Magazine article Science News

Give and Take: Plant Parasites Dole out Genes While Stealing Nutrients

Magazine article Science News

Give and Take: Plant Parasites Dole out Genes While Stealing Nutrients

Article excerpt

Parasites are the ultimate moochers, earning a living by stealing hard-earned nutrients from their hosts. Now, a new study in plants suggests that parasites sometimes give something back: foreign genes.

Gene swapping between species, a process known as horizontal gene transfer, is relatively common and well studied in bacteria. However, scientists have only recently found evidence of horizontal gene transfer in plants. Last summer, two groups of researchers--one led by Jeffrey Palmer of Indiana University in Bloomington and the other by Charles Davis of the University of Michigan in Ann Arbor--reported independently that some host plants pass their genes to the parasitic plant species that feed off them.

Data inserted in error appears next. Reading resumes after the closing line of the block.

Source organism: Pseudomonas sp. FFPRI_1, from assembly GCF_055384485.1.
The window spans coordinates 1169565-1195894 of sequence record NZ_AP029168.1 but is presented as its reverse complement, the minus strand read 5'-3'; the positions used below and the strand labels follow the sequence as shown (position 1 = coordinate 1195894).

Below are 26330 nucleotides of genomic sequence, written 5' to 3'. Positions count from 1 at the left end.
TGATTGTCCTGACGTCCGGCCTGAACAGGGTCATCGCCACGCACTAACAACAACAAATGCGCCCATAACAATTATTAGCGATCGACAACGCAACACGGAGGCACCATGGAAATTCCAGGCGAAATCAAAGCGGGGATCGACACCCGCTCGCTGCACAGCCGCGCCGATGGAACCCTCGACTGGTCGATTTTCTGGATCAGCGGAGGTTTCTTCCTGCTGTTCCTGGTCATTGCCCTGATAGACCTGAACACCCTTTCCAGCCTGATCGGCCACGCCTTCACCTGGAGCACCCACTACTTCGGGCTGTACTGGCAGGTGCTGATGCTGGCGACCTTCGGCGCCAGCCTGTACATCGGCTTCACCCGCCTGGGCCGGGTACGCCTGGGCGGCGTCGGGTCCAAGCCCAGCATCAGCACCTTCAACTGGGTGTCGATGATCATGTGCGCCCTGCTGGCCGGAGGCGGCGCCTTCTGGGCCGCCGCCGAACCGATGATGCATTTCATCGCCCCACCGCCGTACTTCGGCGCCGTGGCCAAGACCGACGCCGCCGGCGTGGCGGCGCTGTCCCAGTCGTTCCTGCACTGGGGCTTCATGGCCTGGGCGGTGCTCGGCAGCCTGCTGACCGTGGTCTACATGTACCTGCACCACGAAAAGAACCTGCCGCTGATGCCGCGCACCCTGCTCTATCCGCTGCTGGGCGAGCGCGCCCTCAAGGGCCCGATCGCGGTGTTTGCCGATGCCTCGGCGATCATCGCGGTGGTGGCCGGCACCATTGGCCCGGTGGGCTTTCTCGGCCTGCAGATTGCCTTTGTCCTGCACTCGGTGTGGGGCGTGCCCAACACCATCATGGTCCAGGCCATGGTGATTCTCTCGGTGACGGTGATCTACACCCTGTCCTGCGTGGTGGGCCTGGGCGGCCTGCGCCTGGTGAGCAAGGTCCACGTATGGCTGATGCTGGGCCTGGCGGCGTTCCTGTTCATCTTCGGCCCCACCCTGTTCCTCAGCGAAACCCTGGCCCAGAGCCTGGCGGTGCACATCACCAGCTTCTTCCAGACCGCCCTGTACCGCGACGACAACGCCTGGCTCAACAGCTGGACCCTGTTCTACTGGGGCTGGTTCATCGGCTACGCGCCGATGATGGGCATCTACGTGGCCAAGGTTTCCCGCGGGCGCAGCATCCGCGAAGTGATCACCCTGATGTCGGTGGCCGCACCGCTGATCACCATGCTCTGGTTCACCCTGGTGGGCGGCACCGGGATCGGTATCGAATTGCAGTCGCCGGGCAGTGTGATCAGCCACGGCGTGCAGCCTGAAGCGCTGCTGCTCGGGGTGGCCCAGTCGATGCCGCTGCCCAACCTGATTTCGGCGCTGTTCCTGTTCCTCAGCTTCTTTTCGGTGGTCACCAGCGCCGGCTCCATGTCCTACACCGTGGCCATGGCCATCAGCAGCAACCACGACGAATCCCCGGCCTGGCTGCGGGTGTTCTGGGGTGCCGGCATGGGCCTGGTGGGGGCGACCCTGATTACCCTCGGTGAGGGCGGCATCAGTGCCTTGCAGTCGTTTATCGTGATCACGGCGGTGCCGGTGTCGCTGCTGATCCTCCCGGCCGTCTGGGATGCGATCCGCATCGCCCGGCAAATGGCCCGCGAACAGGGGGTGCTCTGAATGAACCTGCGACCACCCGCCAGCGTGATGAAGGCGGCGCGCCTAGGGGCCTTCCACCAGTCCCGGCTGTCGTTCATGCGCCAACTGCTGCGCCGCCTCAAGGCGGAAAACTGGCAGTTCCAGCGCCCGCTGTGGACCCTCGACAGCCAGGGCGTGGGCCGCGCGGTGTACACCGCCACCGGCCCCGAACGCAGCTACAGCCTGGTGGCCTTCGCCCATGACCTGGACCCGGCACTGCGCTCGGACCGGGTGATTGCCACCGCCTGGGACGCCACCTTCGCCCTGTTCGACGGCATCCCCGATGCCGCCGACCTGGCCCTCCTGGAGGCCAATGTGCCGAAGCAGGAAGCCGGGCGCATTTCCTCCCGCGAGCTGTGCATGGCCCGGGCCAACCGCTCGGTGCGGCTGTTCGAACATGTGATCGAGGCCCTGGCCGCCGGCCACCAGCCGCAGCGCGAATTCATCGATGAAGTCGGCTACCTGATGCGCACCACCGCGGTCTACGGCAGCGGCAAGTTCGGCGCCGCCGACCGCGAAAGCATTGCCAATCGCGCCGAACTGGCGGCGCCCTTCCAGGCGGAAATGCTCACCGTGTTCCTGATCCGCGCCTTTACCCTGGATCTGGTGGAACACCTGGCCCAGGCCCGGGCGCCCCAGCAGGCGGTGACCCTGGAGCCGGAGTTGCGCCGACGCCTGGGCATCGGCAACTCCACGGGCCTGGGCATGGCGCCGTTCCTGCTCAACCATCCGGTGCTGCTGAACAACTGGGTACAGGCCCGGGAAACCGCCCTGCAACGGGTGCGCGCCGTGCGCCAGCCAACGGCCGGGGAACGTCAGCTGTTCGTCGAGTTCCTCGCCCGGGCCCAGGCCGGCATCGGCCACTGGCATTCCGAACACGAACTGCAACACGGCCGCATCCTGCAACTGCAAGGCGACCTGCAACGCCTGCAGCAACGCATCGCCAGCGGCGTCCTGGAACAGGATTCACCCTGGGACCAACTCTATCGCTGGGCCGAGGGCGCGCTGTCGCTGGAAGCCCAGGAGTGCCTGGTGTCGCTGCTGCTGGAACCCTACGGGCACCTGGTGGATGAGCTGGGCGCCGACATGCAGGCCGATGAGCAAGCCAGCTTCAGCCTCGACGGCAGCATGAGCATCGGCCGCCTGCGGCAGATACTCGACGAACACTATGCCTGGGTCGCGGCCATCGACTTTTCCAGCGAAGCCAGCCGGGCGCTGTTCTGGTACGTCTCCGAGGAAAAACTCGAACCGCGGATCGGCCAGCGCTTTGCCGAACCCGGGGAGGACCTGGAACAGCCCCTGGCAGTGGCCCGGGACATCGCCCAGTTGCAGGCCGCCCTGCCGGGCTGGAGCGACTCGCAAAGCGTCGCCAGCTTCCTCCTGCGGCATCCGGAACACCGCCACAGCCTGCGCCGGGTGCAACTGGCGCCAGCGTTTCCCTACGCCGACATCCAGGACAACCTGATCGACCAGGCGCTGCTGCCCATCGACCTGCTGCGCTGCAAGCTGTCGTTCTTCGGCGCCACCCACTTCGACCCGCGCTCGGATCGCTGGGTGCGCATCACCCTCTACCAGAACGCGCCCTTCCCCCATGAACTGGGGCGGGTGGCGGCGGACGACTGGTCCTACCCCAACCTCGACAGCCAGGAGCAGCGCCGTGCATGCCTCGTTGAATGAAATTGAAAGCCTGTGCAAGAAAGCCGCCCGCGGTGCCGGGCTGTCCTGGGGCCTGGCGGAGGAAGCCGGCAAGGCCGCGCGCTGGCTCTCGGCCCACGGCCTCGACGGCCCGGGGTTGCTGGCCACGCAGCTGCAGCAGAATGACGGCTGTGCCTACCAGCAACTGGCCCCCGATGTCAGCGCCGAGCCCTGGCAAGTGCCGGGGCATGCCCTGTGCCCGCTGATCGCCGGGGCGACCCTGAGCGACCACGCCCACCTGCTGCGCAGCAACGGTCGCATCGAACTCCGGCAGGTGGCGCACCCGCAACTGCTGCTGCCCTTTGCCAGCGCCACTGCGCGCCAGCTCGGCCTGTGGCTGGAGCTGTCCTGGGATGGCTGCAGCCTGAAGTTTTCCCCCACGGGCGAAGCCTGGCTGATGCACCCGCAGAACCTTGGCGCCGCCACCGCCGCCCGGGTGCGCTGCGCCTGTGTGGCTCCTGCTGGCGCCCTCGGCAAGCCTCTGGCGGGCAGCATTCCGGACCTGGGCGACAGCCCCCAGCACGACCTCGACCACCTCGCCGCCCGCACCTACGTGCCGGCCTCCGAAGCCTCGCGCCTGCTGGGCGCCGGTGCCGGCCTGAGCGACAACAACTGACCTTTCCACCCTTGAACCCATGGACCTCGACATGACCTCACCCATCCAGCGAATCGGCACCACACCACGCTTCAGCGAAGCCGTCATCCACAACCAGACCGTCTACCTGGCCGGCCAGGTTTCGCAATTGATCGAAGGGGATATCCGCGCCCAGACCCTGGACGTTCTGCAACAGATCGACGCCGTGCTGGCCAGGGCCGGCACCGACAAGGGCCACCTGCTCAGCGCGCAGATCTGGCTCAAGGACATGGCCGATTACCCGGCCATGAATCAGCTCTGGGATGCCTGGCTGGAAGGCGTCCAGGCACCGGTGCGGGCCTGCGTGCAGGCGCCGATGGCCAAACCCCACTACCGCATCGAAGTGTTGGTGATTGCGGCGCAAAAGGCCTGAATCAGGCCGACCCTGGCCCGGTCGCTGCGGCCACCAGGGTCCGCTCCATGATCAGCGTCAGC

To determine whether gene transfer takes place in the opposite direction--from parasite to host--Palmer's team compared several genes from different species of the common weed genus Plantago with those in parasitic flower species of the Bartsia and Cuscuta genera.

Generally, the more closely related the species, the more similar their gene sequences. However, Palmer and his colleagues found that several Plantago species carry versions of a gene called atp1 that looks more like the comparable gene in either Bartsia or Cuscuta than like the one found in other Plantago species.

These results, published in the Nov. 11 Nature, suggest that Bartsia and Cuscuta each passed an atp1 gene to its Plantago host sometime during the past few million years. …

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